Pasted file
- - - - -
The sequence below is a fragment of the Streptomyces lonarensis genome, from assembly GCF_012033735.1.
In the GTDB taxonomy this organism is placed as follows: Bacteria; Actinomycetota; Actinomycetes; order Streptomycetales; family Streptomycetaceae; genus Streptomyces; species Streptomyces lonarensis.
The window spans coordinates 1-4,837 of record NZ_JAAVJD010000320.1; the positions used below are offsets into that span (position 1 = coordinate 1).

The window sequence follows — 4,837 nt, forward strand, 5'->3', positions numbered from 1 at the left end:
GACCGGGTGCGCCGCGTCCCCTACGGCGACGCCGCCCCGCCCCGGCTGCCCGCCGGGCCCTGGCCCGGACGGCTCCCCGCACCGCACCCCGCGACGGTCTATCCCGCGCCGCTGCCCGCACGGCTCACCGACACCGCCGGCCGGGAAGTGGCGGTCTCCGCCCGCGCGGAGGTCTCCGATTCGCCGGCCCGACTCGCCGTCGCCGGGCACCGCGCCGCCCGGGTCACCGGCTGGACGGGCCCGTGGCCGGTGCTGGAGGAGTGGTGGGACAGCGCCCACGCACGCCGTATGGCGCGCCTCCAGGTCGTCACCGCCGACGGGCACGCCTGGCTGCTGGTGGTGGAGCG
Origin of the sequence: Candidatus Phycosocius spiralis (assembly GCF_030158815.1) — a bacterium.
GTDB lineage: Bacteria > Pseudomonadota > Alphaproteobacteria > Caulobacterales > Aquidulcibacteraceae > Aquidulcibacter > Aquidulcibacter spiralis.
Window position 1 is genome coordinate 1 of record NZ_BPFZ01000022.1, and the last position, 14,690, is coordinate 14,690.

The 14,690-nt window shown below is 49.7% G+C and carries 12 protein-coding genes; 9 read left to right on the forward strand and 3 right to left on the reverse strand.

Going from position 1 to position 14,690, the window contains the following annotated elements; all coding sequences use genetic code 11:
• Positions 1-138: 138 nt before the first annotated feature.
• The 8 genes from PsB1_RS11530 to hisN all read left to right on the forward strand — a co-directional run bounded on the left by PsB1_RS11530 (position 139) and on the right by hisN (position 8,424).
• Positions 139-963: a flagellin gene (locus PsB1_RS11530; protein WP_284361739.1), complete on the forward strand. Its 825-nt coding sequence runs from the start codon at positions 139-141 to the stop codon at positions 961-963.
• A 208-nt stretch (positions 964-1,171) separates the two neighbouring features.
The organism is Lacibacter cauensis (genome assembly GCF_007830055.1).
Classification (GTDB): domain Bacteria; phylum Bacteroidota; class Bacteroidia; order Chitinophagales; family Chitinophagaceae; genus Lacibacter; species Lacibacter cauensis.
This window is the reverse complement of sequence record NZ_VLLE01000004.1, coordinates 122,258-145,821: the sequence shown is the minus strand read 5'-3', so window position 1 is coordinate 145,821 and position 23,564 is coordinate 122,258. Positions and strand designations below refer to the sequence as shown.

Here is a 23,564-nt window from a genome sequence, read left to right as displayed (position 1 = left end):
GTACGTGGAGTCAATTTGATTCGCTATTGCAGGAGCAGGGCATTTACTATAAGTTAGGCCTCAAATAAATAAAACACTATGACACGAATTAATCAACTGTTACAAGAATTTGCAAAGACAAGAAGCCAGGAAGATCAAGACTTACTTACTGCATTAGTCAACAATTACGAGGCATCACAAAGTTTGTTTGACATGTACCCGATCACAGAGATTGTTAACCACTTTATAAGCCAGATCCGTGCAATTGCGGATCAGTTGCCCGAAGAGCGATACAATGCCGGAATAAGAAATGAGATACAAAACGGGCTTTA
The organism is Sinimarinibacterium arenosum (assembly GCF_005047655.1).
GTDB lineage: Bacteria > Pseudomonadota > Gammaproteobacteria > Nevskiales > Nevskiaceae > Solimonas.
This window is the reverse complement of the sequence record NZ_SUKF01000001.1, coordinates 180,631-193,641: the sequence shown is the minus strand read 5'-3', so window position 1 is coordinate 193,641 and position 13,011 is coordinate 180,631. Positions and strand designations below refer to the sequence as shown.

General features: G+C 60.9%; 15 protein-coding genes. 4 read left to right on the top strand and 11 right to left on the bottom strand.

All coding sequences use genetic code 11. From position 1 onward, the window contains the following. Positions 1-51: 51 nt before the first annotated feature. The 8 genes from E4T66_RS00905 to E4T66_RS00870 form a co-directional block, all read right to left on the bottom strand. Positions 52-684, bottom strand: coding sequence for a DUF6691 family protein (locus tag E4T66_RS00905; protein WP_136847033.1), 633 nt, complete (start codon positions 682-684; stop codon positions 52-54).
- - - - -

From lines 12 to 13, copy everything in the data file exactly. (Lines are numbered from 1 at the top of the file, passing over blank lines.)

• The 8 genes from PsB1_RS11530 to hisN all read left to right on the forward strand — a co-directional run bounded on the left by PsB1_RS11530 (position 139) and on the right by hisN (position 8,424).
• Positions 139-963: a flagellin gene (locus PsB1_RS11530; protein WP_284361739.1), complete on the forward strand. Its 825-nt coding sequence runs from the start codon at positions 139-141 to the stop codon at positions 961-963.